The Mosi’s Mooses Award

For being an ace special teamer who blossomed elsewhere

The Patriots acquired cornerback Johnson Bademosi from the Lions prior to Week 1 to fill Matthew Slater’s role while the special teams captain was recovering from a torn hamstring. The five-year veteran had three starts on his resume and wasn’t used on defense this season until Week 6, when he leapfrogged Jonathan Jones and filled in for a concussed Stephon Gilmore. Bademosi’s physicality was well-established, but he really impressed his teammates with his defensive intellect. Quarterbacks throwing in his direction were 9-of-12 for 104 yards, and he added a third-down pass breakup. The Patriots were probably concerned about their depth at corner with Gilmore and Eric Rowe (torn groin) out, but Bademosi added confidence in case he is needed again.

The Michael Scott Award

For the best boss

Running backs coach Ivan Fears has been instrumental in White’s development and had to keep Dion Lewis’ confidence intact early in the season when the offense looked elsewhere. The Patriots also had big plans in store for Rex Burkhead before his Week 2 rib injury. All the while, Mike Gillislee still leads the Pats with 98 carries, 344 yards and four touchdowns. The Patriots rank 15th in rushing, and White, Lewis and Burkhead have combined for 65 catches, 551 yards and two touchdowns.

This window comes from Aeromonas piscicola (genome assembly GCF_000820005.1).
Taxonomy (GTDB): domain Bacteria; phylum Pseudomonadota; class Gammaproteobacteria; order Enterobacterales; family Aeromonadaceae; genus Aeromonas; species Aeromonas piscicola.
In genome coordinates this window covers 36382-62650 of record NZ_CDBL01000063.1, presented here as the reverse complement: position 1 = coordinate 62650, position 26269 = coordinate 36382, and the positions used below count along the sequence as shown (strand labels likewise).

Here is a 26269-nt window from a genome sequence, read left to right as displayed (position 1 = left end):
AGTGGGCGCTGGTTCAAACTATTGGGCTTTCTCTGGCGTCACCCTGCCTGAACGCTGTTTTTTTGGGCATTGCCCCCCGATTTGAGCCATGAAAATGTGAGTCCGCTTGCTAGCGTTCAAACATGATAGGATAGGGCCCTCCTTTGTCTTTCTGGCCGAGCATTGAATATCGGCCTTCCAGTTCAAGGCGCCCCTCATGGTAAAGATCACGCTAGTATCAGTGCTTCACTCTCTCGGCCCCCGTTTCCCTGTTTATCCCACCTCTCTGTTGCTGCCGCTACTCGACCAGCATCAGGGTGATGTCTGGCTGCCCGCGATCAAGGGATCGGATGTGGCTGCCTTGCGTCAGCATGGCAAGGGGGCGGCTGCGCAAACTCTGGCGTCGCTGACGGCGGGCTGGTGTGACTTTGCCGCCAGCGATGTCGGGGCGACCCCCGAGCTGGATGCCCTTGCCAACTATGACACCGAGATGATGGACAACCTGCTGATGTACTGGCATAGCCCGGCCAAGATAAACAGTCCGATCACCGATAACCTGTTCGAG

The ‘Who Else but Gronk’ Award

For the Gronkiest Gronk moment

When the defense was struggling, who did they call for help? Gronk, obviously. Rob Gronkowski soared with the seagulls to break up Deshaun Watson’s Hail Mary in the end zone to close out a wild victory against the Texans.

The Dodgeball Award

“Bold strategy, Cotton. Let’s see if it pays off.”

Bill Belichick’s decision to trade Jimmy Garoppolo was shocking, and no one will know for quite some time if it was the right call. In the short term, Tom Brady will need to stay healthy despite already being banged up and barreling toward a career-high 42 sacks. In the long term, if Brady does indeed continue to play at a high level — or just close to it — for another five years, it really won’t matter what Garoppolo turns into with the 49ers. It won’t look like such a great move if Brady goes down this season and Brian Hoyer can’t keep the playoff seeding intact, or if Brady only plays for another couple years and Garoppolo turns into a star. But again, there’s no way to forecast any of that right now and Garoppolo wasn’t going to sign an extension to be a backup, regardless of the money involved.